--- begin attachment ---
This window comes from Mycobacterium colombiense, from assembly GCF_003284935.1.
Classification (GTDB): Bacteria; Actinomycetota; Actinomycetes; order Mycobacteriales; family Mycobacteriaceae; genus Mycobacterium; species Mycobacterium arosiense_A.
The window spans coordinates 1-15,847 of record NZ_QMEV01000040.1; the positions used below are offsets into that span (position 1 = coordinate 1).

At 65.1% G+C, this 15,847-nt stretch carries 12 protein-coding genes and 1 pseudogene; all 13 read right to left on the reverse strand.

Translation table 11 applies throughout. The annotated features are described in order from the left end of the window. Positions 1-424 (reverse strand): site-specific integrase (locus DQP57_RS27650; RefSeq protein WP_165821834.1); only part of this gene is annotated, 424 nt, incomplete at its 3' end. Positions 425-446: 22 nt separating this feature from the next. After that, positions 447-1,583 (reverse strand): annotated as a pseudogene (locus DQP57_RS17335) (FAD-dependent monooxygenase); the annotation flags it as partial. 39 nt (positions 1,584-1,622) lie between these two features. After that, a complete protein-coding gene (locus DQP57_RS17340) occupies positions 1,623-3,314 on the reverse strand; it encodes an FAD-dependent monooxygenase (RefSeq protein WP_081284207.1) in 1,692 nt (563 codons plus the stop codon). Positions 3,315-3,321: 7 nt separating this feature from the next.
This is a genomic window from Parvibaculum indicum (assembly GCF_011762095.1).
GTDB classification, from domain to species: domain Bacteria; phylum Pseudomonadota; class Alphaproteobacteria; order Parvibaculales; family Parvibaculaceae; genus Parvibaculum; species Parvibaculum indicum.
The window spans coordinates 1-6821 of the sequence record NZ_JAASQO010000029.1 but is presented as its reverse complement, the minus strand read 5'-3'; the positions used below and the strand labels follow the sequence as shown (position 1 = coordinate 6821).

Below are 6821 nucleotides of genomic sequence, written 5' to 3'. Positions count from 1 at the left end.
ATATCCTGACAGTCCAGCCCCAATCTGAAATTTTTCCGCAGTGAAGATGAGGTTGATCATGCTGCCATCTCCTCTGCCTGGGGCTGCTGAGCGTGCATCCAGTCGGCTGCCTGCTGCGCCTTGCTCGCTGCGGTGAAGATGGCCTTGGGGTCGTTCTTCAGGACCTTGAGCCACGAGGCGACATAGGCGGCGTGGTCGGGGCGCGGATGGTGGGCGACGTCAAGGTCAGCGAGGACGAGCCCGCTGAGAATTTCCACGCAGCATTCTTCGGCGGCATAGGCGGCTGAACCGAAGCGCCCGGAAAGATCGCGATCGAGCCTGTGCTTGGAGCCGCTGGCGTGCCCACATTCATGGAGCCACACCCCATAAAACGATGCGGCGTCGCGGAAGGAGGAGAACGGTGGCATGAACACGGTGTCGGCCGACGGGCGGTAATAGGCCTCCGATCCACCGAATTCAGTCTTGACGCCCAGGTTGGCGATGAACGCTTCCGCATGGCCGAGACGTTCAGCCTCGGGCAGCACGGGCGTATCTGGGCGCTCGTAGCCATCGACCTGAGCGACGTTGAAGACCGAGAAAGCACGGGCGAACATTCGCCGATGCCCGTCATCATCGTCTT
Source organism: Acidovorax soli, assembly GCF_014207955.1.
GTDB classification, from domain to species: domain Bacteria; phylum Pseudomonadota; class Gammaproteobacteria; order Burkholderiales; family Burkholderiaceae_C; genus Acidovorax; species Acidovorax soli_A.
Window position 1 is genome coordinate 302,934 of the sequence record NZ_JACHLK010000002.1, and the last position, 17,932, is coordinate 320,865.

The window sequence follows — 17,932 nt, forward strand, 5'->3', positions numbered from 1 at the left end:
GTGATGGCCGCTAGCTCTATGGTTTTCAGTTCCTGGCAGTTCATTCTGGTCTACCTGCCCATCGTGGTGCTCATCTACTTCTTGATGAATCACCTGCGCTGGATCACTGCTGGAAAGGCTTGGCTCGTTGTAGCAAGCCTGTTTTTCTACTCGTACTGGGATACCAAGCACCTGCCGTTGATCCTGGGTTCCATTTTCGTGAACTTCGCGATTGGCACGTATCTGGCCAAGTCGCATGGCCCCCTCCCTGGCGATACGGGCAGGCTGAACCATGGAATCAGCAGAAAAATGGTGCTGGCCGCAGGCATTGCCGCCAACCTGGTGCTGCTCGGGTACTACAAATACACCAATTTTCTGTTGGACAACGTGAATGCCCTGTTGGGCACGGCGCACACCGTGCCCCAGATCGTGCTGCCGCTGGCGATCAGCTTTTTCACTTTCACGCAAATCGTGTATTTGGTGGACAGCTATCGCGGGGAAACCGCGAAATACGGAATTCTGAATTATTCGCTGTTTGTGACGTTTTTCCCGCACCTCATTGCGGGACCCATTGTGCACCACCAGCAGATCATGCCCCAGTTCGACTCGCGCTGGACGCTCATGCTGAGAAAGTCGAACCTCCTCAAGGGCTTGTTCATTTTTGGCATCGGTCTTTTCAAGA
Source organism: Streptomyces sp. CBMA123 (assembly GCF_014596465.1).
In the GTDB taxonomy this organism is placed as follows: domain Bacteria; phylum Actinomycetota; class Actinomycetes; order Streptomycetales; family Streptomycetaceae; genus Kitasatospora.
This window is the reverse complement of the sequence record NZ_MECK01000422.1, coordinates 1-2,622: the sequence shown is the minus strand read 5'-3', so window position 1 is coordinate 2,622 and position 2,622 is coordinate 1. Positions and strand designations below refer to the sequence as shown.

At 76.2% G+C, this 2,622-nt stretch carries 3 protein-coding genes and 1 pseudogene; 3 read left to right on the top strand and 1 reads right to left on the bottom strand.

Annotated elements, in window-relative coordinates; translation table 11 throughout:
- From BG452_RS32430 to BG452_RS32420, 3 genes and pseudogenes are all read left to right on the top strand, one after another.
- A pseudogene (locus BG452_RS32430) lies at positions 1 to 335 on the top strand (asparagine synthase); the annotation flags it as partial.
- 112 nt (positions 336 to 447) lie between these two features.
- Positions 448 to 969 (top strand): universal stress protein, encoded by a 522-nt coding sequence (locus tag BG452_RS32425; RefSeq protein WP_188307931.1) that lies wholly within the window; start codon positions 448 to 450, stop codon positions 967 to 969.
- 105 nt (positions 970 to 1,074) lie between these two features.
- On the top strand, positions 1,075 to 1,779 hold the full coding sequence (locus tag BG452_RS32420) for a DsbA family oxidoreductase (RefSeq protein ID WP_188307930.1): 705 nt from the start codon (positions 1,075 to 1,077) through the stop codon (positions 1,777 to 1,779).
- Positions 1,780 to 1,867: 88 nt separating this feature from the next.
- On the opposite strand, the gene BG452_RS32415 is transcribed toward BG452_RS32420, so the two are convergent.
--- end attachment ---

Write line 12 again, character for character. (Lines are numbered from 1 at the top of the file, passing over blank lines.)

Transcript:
GTDB classification, from domain to species: domain Bacteria; phylum Pseudomonadota; class Gammaproteobacteria; order Burkholderiales; family Burkholderiaceae_C; genus Acidovorax; species Acidovorax soli_A.